Taylor generally tries not to eavesdrop, but he’s been stuck in the closet for forty minutes already. He really doesn’t want to extend his embarrassment by tipping off his location to whoever’s on the other side of the door; they might call the entire team. There’s nothing for him to do but listen. It’s hardly even eavesdropping when you’re bored and stuck in a closet, trying to keep your location hidden from—
Gags, apparently. “Okay, Kaner, we need to stop fighting about this. We’re both athletes and adults and—stuff. I absolutely understand how you feel, but I’m still not going to tell you—“
“Are we having a fight?” Fortunately, there’s no keyhole to tempt Taylor into peeking out. Patrick Kane is one of Sam’s friends, he knows. Junior connections are a big deal, but considering that they’re technically enemies for the next six hours, this isn’t a good time for secret hall meetings.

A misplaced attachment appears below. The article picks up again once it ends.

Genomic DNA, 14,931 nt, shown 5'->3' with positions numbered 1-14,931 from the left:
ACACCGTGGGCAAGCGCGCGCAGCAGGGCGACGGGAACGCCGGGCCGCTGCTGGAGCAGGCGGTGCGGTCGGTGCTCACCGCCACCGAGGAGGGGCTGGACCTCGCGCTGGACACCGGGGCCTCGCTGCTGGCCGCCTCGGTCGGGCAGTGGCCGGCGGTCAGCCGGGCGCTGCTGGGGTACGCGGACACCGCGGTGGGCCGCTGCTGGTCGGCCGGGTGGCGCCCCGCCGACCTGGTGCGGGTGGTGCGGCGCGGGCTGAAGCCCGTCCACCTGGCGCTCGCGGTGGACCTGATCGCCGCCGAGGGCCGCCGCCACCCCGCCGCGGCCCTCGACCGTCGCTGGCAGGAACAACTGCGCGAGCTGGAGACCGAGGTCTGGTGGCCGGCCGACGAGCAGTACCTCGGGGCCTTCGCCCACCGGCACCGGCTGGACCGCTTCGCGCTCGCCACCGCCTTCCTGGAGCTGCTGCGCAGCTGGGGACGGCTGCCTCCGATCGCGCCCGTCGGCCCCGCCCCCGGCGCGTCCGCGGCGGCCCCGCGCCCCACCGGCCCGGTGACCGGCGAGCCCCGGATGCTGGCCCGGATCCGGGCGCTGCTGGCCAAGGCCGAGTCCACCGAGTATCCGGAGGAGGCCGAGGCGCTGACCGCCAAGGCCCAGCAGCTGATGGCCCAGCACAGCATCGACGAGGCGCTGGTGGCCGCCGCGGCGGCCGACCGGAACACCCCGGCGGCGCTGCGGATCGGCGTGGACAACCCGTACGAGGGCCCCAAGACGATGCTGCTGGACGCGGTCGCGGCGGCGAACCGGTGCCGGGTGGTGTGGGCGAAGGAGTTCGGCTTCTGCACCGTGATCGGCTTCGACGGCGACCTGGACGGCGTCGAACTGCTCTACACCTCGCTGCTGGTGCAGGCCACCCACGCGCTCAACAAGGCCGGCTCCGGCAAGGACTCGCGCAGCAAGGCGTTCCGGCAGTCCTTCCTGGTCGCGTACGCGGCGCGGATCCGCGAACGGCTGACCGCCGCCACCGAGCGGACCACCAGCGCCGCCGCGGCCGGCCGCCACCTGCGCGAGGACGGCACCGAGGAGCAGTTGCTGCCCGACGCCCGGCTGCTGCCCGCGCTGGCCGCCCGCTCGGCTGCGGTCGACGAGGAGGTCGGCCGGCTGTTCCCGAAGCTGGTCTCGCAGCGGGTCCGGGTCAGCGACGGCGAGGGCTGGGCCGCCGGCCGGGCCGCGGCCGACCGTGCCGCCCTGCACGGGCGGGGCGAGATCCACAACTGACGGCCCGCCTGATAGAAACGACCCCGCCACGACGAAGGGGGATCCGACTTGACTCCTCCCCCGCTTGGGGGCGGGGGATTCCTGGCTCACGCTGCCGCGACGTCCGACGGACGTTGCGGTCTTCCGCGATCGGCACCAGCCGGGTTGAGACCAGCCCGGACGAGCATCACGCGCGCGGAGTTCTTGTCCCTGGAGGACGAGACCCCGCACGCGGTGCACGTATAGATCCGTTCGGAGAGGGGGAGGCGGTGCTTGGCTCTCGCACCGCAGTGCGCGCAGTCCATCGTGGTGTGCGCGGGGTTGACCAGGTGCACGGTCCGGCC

“No!” Sam yelps. “I’m not giving you my password, that isn’t fighting.”
“It’s because you have something to hide, isn’t it?” Pat says. “Cuz you know, I can get Jonny to be all over that shit. He’ll put on his hacker cap and be like, sup Sam’s porn collection, my name is THE BOSS.”
“I have no idea what you’re talking about,” Sam retorts. There’s a tense silence, and Taylor can almost hear the frantic gesturing going on.
Finally, Sam says, “I’m not a member of a secret spy organization!”
“Well, I am! And my spy organization is better than yours!” Pat counters. “So—so there. I’m going to spy on your mom.”
”Leave my mom out of this!”
There’s a thump against the door, then a wet sucking noise. Taylor’s jaw drops, and he almost chokes. Another pause, but someone’s still breathing heavily on the other side of the door. “Dude, sick,” he mutters to himself.
“A spy!” Pat crows. “There’s a spy in the bowels of the Madhouse!”
“I told you I’m not—” Sam protests. Taylor jumps backwards as someone kicks the door hard. Gags continues, “Uh, did you break your leg, man?”